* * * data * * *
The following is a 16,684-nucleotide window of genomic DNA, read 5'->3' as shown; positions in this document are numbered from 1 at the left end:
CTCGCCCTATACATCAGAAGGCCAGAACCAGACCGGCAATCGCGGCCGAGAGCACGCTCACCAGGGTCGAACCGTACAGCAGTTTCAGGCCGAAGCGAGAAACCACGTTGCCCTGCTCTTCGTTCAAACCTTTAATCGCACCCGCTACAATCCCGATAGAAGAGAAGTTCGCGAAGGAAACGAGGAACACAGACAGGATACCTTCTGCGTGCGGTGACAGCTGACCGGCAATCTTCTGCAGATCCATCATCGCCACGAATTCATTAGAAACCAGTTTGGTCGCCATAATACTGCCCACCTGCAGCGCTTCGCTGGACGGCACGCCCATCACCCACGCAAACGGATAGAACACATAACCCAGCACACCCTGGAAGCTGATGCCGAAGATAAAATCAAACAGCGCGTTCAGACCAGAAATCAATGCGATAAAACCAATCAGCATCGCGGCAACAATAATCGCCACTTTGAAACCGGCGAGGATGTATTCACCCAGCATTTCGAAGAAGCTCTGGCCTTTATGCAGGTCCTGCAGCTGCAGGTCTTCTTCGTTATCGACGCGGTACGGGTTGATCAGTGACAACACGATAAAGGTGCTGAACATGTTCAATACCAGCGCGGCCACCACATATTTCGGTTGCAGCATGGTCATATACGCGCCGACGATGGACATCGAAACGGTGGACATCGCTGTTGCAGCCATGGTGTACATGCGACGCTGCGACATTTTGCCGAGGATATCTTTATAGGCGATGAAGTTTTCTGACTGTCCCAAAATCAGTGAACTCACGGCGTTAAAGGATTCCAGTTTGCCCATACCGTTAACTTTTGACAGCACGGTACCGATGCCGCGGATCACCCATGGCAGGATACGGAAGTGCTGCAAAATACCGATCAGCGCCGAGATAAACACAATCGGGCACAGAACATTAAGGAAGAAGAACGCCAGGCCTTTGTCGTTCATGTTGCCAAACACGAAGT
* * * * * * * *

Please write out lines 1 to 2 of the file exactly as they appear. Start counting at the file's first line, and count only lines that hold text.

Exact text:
The following is a 16,684-nucleotide window of genomic DNA, read 5'->3' as shown; positions in this document are numbered from 1 at the left end:
CTCGCCCTATACATCAGAAGGCCAGAACCAGACCGGCAATCGCGGCCGAGAGCACGCTCACCAGGGTCGAACCGTACAGCAGTTTCAGGCCGAAGCGAGAAACCACGTTGCCCTGCTCTTCGTTCAAACCTTTAATCGCACCCGCTACAATCCCGATAGAAGAGAAGTTCGCGAAGGAAACGAGGAACACAGACAGGATACCTTCTGCGTGCGGTGACAGCTGACCGGCAATCTTCTGCAGATCCATCATCGCCACGAATTCATTAGAAACCAGTTTGGTCGCCATAATACTGCCCACCTGCAGCGCTTCGCTGGACGGCACGCCCATCACCCACGCAAACGGATAGAACACATAACCCAGCACACCCTGGAAGCTGATGCCGAAGATAAAATCAAACAGCGCGTTCAGACCAGAAATCAATGCGATAAAACCAATCAGCATCGCGGCAACAATAATCGCCACTTTGAAACCGGCGAGGATGTATTCACCCAGCATTTCGAAGAAGCTCTGGCCTTTATGCAGGTCCTGCAGCTGCAGGTCTTCTTCGTTATCGACGCGGTACGGGTTGATCAGTGACAACACGATAAAGGTGCTGAACATGTTCAATACCAGCGCGGCCACCACATATTTCGGTTGCAGCATGGTCATATACGCGCCGACGATGGACATCGAAACGGTGGACATCGCTGTTGCAGCCATGGTGTACATGCGACGCTGCGACATTTTGCCGAGGATATCTTTATAGGCGATGAAGTTTTCTGACTGTCCCAAAATCAGTGAACTCACGGCGTTAAAGGATTCCAGTTTGCCCATACCGTTAACTTTTGACAGCACGGTACCGATGCCGCGGATCACCCATGGCAGGATACGGAAGTGCTGCAAAATACCGATCAGCGCCGAGATAAACACAATCGGGCACAGAACATTAAGGAAGAAGAACGCCAGGCCTTTGTCGTTCATGTTGCCAAACACGAAGT